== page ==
No. 6: Steve Peat
Last year’s position: 44th
The day Steve Peat thought might never come finally arrived in September. After several near misses, and a long career during which he has frequently been regarded as one of the finest the sport has ever known, the rider from Sheffield was finally world downhill mountain bike champion.
After losing out to fellow British rider Gee Atherton in Val di Sole last year – his fourth silver medal – he could have been forgiven for thinking the dream would never come true.
But in Canberra, Australia, the 35-year-old finally did it. Now an already gliterring career also boasts a rainbow jersey no one in the world could argue he doesn’t deserve.
“I had definitely started to think it was destined never to happen,” Peat told CW. “Every year in the run-up to the Worlds I get a lot of messages from people wishing me luck and saying that this year will be my year. I thought ‘here we go again’, not in a bad way because that support is fantastic, but in the past I have put pressure on myself because I don’t want to let people down, my fans and sponsors.
“I wouldn’t say the World Championships had become a mental block but I definitely made an effort to go there in a relaxed state. I’d had a couple of weeks off with a bad back and then a couple of weeks when I wasn’t at my best so I wasn’t expecting anything, so that definitely helped.”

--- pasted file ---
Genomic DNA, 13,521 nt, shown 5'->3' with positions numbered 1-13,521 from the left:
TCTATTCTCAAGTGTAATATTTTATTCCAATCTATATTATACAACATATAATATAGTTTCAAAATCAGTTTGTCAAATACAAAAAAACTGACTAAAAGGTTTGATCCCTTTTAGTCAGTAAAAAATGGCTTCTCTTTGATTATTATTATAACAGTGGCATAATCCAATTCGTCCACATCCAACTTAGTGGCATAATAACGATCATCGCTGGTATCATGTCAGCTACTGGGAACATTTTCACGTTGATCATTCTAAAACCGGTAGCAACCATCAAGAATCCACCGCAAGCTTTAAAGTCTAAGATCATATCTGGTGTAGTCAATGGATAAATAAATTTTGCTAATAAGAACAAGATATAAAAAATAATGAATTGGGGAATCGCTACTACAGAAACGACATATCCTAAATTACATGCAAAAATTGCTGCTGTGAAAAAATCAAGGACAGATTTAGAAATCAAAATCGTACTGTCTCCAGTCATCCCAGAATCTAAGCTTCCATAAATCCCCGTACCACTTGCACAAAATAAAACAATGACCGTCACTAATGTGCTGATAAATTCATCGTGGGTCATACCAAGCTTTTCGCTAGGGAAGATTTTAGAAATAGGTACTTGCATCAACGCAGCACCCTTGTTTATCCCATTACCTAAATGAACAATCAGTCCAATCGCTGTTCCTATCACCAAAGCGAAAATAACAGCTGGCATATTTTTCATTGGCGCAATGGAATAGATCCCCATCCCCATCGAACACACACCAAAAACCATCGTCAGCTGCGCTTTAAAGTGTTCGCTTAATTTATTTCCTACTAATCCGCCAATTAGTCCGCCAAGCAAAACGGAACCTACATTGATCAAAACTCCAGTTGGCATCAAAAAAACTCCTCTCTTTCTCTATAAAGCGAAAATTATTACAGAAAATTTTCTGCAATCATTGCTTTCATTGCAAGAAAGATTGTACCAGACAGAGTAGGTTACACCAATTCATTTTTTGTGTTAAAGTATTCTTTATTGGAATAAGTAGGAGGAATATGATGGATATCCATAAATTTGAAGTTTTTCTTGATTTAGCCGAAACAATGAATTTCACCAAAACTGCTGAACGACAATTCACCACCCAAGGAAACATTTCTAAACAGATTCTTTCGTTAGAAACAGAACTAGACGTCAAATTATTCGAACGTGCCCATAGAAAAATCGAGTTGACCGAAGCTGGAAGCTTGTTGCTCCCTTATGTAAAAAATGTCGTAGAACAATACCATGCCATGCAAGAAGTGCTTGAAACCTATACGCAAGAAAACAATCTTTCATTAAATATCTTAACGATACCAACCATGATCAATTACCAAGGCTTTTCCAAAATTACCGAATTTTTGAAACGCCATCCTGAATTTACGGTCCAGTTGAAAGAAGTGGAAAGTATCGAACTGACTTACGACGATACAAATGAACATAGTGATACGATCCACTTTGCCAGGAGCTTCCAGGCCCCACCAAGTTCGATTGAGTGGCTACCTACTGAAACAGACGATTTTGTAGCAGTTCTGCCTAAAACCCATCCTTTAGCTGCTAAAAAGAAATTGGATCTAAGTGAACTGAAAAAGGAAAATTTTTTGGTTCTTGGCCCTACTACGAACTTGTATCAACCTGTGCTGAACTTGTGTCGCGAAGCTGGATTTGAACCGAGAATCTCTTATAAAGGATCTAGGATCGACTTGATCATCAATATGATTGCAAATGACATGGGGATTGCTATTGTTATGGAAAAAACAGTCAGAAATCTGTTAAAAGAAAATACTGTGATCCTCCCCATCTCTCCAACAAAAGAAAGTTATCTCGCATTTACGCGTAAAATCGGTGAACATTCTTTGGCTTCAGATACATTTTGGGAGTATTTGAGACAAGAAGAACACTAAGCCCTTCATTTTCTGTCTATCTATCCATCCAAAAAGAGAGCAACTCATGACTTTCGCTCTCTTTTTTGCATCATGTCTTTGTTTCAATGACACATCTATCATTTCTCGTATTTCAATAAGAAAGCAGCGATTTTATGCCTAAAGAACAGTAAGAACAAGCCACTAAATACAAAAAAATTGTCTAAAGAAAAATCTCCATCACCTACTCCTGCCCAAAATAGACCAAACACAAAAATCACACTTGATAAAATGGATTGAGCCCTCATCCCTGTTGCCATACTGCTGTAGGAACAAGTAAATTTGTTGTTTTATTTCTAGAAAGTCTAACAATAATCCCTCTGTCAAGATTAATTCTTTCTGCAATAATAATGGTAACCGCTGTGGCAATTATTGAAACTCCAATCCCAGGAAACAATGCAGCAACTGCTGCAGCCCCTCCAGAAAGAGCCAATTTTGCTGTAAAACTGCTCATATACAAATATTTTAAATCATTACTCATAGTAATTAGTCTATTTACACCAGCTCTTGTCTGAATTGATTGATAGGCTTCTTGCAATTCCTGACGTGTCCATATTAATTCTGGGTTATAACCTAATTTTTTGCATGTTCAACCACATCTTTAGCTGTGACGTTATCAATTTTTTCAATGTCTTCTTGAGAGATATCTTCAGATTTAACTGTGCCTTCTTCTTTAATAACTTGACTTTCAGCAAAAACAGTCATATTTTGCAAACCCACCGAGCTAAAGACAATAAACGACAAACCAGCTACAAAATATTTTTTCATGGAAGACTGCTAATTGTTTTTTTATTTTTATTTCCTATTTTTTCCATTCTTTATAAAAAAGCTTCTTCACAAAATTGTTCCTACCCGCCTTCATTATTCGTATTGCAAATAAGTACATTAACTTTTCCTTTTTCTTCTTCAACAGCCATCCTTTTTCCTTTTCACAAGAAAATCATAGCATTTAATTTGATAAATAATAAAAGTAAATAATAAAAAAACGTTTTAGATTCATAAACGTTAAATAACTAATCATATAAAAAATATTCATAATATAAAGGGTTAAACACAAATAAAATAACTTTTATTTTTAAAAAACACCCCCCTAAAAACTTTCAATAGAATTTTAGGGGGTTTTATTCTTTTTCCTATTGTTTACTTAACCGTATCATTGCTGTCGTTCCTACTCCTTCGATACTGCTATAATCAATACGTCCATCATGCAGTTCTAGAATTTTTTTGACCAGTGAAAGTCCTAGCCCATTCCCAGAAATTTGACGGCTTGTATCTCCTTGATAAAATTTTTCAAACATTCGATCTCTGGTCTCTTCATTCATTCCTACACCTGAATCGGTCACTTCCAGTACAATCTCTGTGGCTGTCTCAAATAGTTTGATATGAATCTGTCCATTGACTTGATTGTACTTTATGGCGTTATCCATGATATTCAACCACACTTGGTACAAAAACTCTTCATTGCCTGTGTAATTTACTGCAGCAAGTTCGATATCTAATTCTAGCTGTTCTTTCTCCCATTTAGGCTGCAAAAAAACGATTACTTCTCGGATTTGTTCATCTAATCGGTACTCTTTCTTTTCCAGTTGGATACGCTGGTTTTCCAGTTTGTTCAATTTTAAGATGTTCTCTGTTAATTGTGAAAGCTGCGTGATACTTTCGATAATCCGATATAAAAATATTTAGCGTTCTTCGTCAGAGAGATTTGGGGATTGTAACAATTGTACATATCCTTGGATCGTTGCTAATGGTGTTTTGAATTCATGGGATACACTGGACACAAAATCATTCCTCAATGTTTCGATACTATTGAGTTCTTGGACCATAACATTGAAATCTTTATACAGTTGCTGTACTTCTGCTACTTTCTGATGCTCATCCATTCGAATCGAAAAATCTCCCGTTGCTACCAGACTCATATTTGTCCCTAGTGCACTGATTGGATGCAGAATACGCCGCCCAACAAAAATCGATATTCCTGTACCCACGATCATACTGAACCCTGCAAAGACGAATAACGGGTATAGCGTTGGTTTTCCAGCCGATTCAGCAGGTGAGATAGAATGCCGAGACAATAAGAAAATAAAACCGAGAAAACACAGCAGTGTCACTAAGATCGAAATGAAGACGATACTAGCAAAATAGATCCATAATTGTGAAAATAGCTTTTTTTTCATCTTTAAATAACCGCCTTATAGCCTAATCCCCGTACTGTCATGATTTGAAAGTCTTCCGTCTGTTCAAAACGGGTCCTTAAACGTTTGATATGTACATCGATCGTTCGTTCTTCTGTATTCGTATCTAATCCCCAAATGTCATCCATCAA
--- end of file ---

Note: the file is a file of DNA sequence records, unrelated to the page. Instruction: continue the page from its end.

Dr Robert Copeland, a sports psychologist from Sheffield Hallam University, sent Peat a series of emails while he was in Australia, and the motivational messages helped too, said Peat.
“In practice I just hit all my lines and I knew I was going quicker than everyone else at the top of the track. The key was the bottom part, where it levelled out a bit and you had to pedal because I knew others were better prepared for it than me,” Peat said.
Fourth from last to ride, Peat set the best time, which was the most important part of the job done. Then he had to wait as Sam Hill of Australia missed it. Greg Minaar got within 0.05 of a second of Peat’s time – less than the blink of an eye. Reigning champion Atherton was sixth, and the world title was Peat’s.
“I just felt elation, relief, it was pretty crazy really, and it took a month to sink in, partly because I’d been trying to do it so long. It’s definitely worth the wait. Now I get to be world champion for a year.”
PEAT’S NEAR MISSES
2000 – Sierra Nevada
Second to American Myles Rockwell
2001 – Vail
Second to French rider Nicolas Vouilloz
2002 – Kaprun
Second again to Vouilloz
2008 – Val di Sole
Has to settle for silver behind compatriot Gee Atherton
2009 MAJOR RESULTS
1st – World Downhill Mountain Bike Championships, Canberra
1st – World Cup Downhill round at La Bresse, France
1st – Word Cup Downhill round at Vallnord, Andorra
1st – Lisboa Downtown, Lisbon, Portugal